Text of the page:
HUD: A Path to Home Ownership
Owning a home is part of the American dream, but for many that dream seems out of reach. Worries about credit scores and down payments often discourage people from seriously considering buying a home, but a federal program known as HUD has offered an alternative path to home ownership for over forty years.
You may have heard the term “HUD homes.” Wondering what these HUD homes are all about and how you can qualify? Keep reading!
What Is HUD?
Our guide will help you understand how to qualify for HUD homes and what the assorted benefits of these homes are. First, though, we need to answer a fundamental question: what is HUD?
HUD is an acronym for Housing and Urban Development. The name reflects the name of the Department of Housing and Urban development first established in 1965 by Lyndon B. Johnson.
The original spirit of HUD was to fight against poverty, and the modern HUD homes do this by making home ownership easier for everyone. Even if you do not qualify for a conventional mortgage, you may still be able to buy a HUD home.
What Are HUD Homes?
Now that you know a bit more about what HUD is, it’s even more important to understand what HUD homes are all about.
These are homes that were originally purchased via FHA loans (more on this later). When the original owners were unable to keep making payments on the homes, the houses went into foreclosure. At this point, FHA pays the remaining mortgage and effectively takes ownership of the property.
Obviously, this is a very costly process for the government. In order to get their money back, they sell these homes as HUD homes, which are usually sold for less than market value. The downside, however, is that homes are typically sold “as is.”
HUD Purchase Restrictions
There are certain purchasing restrictions when it comes to buying a HUD home (which are always sold via auction). However, these restrictions are intended to protect the integrity of the program and to benefit the homeowners who need this program the most.
The biggest restriction is that buyers must live in the homes they buy for a minimum of two years. If you should violate this restriction, you will receive up to $250,000 in penalties and could even go to jail. That may sound harsh, but it helps keep this program focused on would-be homeowners instead of wealthy investors.
However, investors still get opportunities to purchase these homes. If a home needs less than $5,000 in repairs, it is classified as an FHA-insured property intended only for homeowners. But if it needs more than $5,000 in repairs, it is classified as an FHA-uninsured home, allowing investors to bid on the home that much sooner.
For uninsured homes, would-be homeowners can bid on the house five days before investors can. And for insured homes, would-be homeowners can bid on the house 15 days before investors can.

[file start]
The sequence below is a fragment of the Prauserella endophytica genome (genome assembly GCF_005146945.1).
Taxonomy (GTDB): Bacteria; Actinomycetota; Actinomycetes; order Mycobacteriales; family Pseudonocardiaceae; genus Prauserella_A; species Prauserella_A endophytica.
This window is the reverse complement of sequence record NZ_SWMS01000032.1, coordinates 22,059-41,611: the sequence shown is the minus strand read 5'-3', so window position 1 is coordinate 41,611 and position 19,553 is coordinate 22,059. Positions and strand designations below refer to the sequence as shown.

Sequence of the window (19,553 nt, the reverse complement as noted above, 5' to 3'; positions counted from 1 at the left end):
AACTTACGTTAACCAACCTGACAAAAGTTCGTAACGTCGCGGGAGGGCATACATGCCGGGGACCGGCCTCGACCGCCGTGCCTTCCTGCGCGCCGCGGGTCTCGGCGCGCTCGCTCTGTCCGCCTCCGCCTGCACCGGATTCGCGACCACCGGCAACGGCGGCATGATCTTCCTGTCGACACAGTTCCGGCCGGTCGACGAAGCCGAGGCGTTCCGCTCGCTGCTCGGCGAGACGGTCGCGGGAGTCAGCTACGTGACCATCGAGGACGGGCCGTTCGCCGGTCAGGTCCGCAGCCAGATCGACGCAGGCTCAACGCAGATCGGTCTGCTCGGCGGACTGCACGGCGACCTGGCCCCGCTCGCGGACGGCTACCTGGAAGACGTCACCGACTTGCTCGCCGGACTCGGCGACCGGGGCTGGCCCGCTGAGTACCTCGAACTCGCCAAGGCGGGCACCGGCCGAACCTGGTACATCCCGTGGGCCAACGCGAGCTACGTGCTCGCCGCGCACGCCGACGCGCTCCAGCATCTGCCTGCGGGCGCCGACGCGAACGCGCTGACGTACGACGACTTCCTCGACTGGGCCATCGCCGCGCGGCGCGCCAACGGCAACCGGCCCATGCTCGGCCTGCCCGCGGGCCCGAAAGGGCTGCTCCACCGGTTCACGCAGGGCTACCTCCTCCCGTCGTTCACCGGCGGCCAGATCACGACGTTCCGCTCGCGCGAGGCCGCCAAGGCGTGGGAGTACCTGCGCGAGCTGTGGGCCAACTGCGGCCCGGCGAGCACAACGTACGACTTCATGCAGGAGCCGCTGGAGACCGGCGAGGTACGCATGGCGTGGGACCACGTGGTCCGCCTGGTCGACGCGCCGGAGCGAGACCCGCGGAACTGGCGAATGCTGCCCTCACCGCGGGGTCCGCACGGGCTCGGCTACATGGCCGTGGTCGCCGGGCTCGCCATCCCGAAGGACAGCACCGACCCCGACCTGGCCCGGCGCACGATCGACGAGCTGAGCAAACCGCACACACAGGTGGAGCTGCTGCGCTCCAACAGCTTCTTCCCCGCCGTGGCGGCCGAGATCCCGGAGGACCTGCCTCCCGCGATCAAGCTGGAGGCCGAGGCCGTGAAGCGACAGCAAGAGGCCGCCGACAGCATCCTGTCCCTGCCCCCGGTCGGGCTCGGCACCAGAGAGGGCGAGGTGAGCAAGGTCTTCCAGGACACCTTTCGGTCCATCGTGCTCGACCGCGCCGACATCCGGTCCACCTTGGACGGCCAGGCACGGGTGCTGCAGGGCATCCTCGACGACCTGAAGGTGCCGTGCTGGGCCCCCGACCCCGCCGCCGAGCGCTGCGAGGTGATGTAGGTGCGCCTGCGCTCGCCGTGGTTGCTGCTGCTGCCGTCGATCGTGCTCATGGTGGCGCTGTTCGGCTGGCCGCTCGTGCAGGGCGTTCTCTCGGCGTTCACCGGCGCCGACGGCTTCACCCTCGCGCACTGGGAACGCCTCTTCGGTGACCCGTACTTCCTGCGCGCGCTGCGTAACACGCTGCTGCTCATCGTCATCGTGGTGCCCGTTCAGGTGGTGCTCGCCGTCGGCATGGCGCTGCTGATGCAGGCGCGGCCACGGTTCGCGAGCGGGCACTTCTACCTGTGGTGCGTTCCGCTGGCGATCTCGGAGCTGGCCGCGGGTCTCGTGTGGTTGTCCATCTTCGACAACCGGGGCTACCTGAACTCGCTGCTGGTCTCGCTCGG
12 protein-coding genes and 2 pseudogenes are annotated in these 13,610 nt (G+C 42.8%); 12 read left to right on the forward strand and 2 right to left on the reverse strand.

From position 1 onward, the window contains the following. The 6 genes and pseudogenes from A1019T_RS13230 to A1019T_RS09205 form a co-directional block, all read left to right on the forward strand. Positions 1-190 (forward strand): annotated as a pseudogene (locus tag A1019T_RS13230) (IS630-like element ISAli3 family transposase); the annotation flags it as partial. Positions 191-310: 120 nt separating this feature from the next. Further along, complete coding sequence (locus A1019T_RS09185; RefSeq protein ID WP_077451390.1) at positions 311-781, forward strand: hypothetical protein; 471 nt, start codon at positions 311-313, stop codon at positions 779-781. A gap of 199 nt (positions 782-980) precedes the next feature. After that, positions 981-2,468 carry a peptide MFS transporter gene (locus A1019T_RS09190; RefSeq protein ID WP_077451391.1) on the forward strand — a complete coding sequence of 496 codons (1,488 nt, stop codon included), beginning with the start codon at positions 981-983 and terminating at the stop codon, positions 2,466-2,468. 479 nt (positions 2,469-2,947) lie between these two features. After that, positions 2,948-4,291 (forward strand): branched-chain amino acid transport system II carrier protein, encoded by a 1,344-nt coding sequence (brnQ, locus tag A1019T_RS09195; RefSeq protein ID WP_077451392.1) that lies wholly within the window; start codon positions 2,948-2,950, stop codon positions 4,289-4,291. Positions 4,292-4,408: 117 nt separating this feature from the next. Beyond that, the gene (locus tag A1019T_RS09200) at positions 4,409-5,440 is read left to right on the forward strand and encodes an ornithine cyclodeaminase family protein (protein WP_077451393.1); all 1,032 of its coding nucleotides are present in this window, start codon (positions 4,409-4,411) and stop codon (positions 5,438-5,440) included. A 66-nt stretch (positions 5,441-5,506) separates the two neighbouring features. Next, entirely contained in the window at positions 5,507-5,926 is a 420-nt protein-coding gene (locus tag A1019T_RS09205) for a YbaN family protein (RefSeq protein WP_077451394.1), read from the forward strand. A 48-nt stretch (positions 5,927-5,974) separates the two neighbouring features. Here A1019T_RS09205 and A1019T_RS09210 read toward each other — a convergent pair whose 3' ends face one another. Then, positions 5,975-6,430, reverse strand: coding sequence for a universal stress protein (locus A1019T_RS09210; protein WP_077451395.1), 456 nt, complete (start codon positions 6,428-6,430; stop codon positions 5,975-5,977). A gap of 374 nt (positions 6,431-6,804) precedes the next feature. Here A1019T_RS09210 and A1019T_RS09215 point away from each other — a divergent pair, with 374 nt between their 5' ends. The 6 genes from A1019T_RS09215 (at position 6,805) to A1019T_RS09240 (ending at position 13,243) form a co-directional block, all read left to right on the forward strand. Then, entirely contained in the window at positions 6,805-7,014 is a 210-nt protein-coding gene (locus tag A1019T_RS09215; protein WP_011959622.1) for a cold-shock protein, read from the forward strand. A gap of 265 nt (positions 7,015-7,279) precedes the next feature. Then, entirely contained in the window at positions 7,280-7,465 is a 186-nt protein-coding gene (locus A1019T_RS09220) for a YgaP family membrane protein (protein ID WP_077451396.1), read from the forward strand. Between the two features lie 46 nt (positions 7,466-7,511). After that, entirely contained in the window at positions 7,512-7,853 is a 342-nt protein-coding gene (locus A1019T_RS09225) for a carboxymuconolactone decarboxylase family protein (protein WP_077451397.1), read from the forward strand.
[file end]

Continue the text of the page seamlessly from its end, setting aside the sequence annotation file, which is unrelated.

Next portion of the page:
Remember, you cannot bid on a HUD home on your own. Instead, you must go through a HUD-approved real estate agent. Such an agent can help you navigate the entire process and answer remaining questions you may have.
Different HUD Financing Options
While HUD homes often help those with lower income or poor credit, these homes are not exclusive to these groups. Anyone can bid on and ultimately purchase a HUD home. However, there are a number of financing options that may be beneficial to those with low income and/or poor credit.
If the HUD home is FHA insured, you may be able to buy it with an FHA loan. Such loans allow you to buy a home with only 3.5% down. However, you must have a credit score of at least 580 for an FHA loan, and you’ll have to pay a PMI for the lifetime of the loan.
You may also be interested in an FHA 203(k) loan. This loan helps you buy a home and also finance any repairs it may need, which is beneficial for many HUD properties.
Beyond the FHA loans, there are a number of HUD assistance options. The Housing Choice Voucher Program helps provide subsidies so low-income families can pay a monthly mortgage. And certain low-income families may qualify for the One Dollar Program that allows you to buy HUD homes that have been on the market for at least six months for only one dollar.
Public servants (including teachers, firefighters, police officers, and more) may qualify for a Good Neighbor Next Door program that allows them to buy HUD homes in certain areas for 50% off. The HUD $100 Down Program allows qualifying families to buy a home with only $100 down payment.
The Importance of Inspection
You do not have to legally have a HUD home inspected before you bid on it. However, we highly recommend hiring an inspector before you make any serious moves.
That’s because all HUD homes are sold “as is.” Some of them may be in great condition. Others may have serious issues that you don’t discover until you move in.
An inspector can help you discover any issues well before you make a bid. Furthermore, the inspector can give you a solid idea regarding how much additional money you may need to spend to repair and renovate the home.
Making Home Ownership More Accessible
As we said before, the goal of HUD is to make homeownership more affordable and accessible (especially to those who currently rely on governmental support programs). And HUD offers a number of major benefits that will help you find the home of your dreams.
The biggest benefit is that HUD homes typically sell below market value. If you simply want to save money on a home, this is one of the best ways to do this. Some of the assistance programs discussed here can help you save even more money.
HUD will also pay up to 5% of the purchase price to help you with closing costs, while the potential to buy these homes with a downpayment as low as $100 can reduce much of the stress of buying a home.
What’s Your Next Move?
Buying a HUD home is all about saving money. But what if you could save more money every month?
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